A new report predicts that some baby boomer homeowners in the D.C. region who try to sell soon may have trouble getting the price they want.
WASHINGTON — A new report predicts that some baby boomer homeowners in the D.C. region who try to sell soon may have trouble getting the price they want.
The study comes from the Stephen S. Fuller Institute at George Mason University.
It points out that people have been predicting a nationwide housing sell-off tied to aging boomers since 2013, but it hasn’t happened yet. Some of the reasons why are older people are delaying retirement because of the recession, and they’re somewhat more likely to still be paying off mortgages than they were in 2000.
Also, a 2016 Freddie Mac survey of homeowners age 55 and older found 63 percent plan to age in place in their current home.
On average, people 52 to 70 years old made up almost 42 percent of all homeowners in the “near-in Washington region” during the period from 2014 to 2016. The report defines the region as D.C.; Frederick, Montgomery and Prince George’s counties in Maryland; and Arlington, Fairfax and Prince William counties, along with cities such as Alexandria, Falls Church, Fairfax, Manassas and Manassas Park in Virginia.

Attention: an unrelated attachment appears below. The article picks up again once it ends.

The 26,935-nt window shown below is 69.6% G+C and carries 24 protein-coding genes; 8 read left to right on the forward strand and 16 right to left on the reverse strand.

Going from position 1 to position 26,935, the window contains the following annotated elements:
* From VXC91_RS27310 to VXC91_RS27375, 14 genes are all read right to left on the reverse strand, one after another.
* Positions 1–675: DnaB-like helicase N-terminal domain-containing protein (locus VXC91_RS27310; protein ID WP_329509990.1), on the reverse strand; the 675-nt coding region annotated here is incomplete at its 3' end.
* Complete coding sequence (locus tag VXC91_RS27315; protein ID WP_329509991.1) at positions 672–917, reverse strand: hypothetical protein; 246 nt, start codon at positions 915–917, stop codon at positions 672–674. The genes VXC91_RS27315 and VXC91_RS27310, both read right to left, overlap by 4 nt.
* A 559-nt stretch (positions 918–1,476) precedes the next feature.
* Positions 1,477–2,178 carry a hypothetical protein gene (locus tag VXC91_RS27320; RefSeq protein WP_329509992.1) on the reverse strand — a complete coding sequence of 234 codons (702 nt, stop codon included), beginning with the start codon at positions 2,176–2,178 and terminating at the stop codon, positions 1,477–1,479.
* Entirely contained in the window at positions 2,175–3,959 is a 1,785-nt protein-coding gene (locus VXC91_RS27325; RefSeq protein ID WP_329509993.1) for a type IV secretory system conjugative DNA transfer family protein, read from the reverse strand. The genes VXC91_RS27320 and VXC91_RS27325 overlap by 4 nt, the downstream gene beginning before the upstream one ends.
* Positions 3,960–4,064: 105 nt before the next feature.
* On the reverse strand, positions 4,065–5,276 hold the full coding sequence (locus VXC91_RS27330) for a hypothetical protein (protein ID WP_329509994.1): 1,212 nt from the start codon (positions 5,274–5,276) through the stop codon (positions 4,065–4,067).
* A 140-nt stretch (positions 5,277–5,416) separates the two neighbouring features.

The report says if just 20 to 30 percent of D.C.-area baby boomers choose to try to sell their homes in the next few years, it would add more than 100,000 homes to the market. That would be more than the total number of homes sold in the D.C. region last year, which was 85,720.
The study cautions that longtime homeowners who try to sell in the next few years may have trouble doing so for as much money as others in their neighborhood who have sold recently, especially if a large number of other aging owners nearby put their homes on the market at the same time.
The report takes an in-depth look at housing trends, including the percentage of longtime homeowners in your neighborhood, as well as changes in home prices by ZIP code.